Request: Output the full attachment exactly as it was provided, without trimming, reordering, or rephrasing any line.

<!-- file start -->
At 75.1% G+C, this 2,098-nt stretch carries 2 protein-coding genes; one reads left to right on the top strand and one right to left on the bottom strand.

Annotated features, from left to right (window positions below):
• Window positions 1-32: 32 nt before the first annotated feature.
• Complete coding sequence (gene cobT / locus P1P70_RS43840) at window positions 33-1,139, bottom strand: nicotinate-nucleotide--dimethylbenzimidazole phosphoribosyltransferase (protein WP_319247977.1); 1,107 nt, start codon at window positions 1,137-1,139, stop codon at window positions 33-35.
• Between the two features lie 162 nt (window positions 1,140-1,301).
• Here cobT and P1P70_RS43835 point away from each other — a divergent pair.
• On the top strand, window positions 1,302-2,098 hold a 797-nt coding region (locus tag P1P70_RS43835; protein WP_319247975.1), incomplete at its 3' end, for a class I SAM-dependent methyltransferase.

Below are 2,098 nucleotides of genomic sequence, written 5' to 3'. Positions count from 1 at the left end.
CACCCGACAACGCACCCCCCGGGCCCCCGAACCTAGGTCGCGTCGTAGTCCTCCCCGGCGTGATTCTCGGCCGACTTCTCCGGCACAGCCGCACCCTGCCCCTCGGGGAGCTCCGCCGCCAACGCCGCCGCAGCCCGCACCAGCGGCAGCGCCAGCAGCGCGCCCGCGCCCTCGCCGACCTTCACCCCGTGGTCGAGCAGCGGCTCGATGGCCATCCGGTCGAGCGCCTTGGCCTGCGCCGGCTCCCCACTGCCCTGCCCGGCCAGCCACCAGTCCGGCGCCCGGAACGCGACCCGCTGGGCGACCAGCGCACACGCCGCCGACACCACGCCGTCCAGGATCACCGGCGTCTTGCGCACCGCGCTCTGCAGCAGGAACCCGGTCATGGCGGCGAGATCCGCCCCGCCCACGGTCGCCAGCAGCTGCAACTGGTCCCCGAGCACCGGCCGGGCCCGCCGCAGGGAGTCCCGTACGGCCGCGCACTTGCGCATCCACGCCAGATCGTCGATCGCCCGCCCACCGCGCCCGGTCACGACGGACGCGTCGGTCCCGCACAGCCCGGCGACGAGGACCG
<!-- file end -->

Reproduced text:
At 75.1% G+C, this 2,098-nt stretch carries 2 protein-coding genes; one reads left to right on the top strand and one right to left on the bottom strand.

Annotated features, from left to right (window positions below):
• Window positions 1-32: 32 nt before the first annotated feature.
• Complete coding sequence (gene cobT / locus P1P70_RS43840) at window positions 33-1,139, bottom strand: nicotinate-nucleotide--dimethylbenzimidazole phosphoribosyltransferase (protein WP_319247977.1); 1,107 nt, start codon at window positions 1,137-1,139, stop codon at window positions 33-35.
• Between the two features lie 162 nt (window positions 1,140-1,301).
• Here cobT and P1P70_RS43835 point away from each other — a divergent pair.
• On the top strand, window positions 1,302-2,098 hold a 797-nt coding region (locus tag P1P70_RS43835; protein WP_319247975.1), incomplete at its 3' end, for a class I SAM-dependent methyltransferase.

Below are 2,098 nucleotides of genomic sequence, written 5' to 3'. Positions count from 1 at the left end.
CACCCGACAACGCACCCCCCGGGCCCCCGAACCTAGGTCGCGTCGTAGTCCTCCCCGGCGTGATTCTCGGCCGACTTCTCCGGCACAGCCGCACCCTGCCCCTCGGGGAGCTCCGCCGCCAACGCCGCCGCAGCCCGCACCAGCGGCAGCGCCAGCAGCGCGCCCGCGCCCTCGCCGACCTTCACCCCGTGGTCGAGCAGCGGCTCGATGGCCATCCGGTCGAGCGCCTTGGCCTGCGCCGGCTCCCCACTGCCCTGCCCGGCCAGCCACCAGTCCGGCGCCCGGAACGCGACCCGCTGGGCGACCAGCGCACACGCCGCCGACACCACGCCGTCCAGGATCACCGGCGTCTTGCGCACCGCGCTCTGCAGCAGGAACCCGGTCATGGCGGCGAGATCCGCCCCGCCCACGGTCGCCAGCAGCTGCAACTGGTCCCCGAGCACCGGCCGGGCCCGCCGCAGGGAGTCCCGTACGGCCGCGCACTTGCGCATCCACGCCAGATCGTCGATCGCCCGCCCACCGCGCCCGGTCACGACGGACGCGTCGGTCCCGCACAGCCCGGCGACGAGGACCG